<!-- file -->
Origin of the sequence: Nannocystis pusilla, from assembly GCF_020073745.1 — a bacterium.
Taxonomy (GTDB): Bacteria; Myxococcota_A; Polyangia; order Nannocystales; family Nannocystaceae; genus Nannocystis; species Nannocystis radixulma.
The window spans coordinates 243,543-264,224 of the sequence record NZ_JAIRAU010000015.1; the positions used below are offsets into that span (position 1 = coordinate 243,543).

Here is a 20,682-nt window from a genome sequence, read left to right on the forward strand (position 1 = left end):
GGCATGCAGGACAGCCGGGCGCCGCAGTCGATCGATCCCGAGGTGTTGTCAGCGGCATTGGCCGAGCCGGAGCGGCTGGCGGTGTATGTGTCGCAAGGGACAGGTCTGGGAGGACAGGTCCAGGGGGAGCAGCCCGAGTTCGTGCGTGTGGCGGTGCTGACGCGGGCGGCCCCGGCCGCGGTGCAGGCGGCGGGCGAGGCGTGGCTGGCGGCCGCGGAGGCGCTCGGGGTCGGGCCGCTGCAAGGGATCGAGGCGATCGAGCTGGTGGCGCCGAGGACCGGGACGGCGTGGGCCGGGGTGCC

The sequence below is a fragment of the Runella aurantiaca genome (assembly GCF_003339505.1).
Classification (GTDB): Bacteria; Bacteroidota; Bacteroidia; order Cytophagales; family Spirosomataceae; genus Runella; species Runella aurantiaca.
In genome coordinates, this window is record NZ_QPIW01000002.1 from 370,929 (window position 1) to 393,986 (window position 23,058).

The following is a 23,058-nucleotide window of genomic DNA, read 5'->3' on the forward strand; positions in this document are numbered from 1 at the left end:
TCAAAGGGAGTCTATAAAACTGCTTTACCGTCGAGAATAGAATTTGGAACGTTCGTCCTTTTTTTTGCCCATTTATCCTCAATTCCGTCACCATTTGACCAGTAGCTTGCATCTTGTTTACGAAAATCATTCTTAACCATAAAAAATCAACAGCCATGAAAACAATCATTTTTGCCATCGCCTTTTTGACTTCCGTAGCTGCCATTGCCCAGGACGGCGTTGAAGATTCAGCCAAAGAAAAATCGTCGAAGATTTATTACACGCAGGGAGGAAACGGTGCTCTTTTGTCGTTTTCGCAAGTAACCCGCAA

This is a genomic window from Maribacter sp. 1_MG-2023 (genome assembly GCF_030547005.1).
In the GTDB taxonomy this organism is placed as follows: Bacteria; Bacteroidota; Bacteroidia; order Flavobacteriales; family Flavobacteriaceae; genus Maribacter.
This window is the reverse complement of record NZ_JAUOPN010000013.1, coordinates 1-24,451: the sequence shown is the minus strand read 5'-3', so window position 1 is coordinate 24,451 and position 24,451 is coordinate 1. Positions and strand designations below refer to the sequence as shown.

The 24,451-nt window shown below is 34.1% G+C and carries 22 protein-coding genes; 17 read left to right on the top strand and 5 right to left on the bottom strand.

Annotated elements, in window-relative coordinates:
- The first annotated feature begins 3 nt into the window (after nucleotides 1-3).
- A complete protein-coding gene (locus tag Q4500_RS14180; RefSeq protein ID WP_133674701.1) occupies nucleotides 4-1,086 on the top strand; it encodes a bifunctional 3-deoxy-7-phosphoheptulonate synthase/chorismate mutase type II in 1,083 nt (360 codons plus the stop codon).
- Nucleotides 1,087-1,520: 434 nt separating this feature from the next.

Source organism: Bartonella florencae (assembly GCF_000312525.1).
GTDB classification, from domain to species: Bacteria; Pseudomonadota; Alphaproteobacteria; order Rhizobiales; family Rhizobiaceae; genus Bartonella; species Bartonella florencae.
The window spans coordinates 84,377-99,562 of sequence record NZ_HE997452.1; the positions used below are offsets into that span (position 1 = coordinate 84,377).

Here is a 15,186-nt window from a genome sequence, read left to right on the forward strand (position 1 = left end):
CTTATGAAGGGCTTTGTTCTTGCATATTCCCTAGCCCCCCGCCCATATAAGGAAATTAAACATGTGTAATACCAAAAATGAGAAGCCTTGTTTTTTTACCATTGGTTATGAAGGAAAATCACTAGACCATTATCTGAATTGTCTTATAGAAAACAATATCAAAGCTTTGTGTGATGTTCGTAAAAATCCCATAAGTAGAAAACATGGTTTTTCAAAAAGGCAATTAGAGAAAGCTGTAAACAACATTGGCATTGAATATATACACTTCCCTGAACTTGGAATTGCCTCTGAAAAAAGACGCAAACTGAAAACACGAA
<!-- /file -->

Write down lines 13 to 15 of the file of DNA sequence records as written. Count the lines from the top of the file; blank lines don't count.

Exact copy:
This window is the reverse complement of record NZ_JAUOPN010000013.1, coordinates 1-24,451: the sequence shown is the minus strand read 5'-3', so window position 1 is coordinate 24,451 and position 24,451 is coordinate 1. Positions and strand designations below refer to the sequence as shown.

The 24,451-nt window shown below is 34.1% G+C and carries 22 protein-coding genes; 17 read left to right on the top strand and 5 right to left on the bottom strand.

Annotated elements, in window-relative coordinates: